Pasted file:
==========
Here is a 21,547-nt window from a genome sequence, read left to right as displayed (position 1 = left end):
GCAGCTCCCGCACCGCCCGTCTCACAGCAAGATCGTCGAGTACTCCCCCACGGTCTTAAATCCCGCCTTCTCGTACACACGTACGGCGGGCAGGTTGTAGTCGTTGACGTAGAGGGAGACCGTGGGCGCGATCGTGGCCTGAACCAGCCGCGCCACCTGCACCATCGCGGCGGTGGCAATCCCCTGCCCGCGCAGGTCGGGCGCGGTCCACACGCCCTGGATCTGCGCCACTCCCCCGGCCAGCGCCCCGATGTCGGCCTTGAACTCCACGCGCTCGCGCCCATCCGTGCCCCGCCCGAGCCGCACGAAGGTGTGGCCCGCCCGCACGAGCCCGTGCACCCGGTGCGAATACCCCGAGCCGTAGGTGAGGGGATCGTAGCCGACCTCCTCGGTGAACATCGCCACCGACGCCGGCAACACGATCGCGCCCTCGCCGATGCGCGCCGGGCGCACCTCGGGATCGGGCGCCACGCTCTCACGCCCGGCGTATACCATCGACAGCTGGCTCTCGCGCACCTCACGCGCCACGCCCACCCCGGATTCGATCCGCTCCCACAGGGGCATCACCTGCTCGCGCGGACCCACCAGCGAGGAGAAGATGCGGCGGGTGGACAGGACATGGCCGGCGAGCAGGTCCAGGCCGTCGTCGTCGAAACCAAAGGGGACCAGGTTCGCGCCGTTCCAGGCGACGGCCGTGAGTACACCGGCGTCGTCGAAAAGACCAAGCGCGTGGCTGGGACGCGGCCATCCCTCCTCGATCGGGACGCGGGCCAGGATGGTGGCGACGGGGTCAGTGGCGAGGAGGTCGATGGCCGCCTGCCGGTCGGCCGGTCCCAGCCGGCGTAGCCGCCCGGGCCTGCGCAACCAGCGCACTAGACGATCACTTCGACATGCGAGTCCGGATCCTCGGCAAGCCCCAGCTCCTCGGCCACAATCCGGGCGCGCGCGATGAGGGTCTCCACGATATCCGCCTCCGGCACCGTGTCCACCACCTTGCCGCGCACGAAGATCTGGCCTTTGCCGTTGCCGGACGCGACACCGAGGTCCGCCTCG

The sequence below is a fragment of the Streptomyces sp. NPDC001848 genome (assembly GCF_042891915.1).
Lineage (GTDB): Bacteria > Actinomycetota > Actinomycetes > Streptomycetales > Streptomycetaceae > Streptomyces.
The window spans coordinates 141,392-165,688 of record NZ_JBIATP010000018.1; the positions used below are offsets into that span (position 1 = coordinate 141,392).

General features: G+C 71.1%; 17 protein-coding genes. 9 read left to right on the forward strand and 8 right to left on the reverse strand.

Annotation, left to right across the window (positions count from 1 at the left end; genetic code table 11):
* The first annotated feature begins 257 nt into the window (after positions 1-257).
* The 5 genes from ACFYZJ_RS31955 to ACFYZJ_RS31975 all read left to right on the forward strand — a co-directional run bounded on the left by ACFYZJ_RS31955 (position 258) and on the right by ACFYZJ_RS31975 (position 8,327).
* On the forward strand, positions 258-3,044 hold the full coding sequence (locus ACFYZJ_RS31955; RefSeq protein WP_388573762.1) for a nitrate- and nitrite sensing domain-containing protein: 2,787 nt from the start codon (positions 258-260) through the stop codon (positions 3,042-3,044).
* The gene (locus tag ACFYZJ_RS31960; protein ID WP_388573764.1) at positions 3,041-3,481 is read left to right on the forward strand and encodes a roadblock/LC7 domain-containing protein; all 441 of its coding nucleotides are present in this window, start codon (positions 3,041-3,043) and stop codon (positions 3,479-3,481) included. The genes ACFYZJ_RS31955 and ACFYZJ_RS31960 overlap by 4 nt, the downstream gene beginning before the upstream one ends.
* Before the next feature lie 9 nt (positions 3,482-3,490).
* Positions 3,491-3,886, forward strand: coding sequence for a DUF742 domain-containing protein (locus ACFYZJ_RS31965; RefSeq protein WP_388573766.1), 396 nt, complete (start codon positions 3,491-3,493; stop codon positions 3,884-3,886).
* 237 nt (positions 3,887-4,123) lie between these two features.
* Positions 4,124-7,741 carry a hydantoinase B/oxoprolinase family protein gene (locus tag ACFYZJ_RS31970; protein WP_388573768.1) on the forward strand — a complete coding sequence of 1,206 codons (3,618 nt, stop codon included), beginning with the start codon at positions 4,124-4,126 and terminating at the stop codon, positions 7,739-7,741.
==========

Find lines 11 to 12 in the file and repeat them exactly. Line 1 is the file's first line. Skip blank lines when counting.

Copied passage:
* The gene (locus tag ACFYZJ_RS31960; protein ID WP_388573764.1) at positions 3,041-3,481 is read left to right on the forward strand and encodes a roadblock/LC7 domain-containing protein; all 441 of its coding nucleotides are present in this window, start codon (positions 3,041-3,043) and stop codon (positions 3,479-3,481) included. The genes ACFYZJ_RS31955 and ACFYZJ_RS31960 overlap by 4 nt, the downstream gene beginning before the upstream one ends.
* Before the next feature lie 9 nt (positions 3,482-3,490).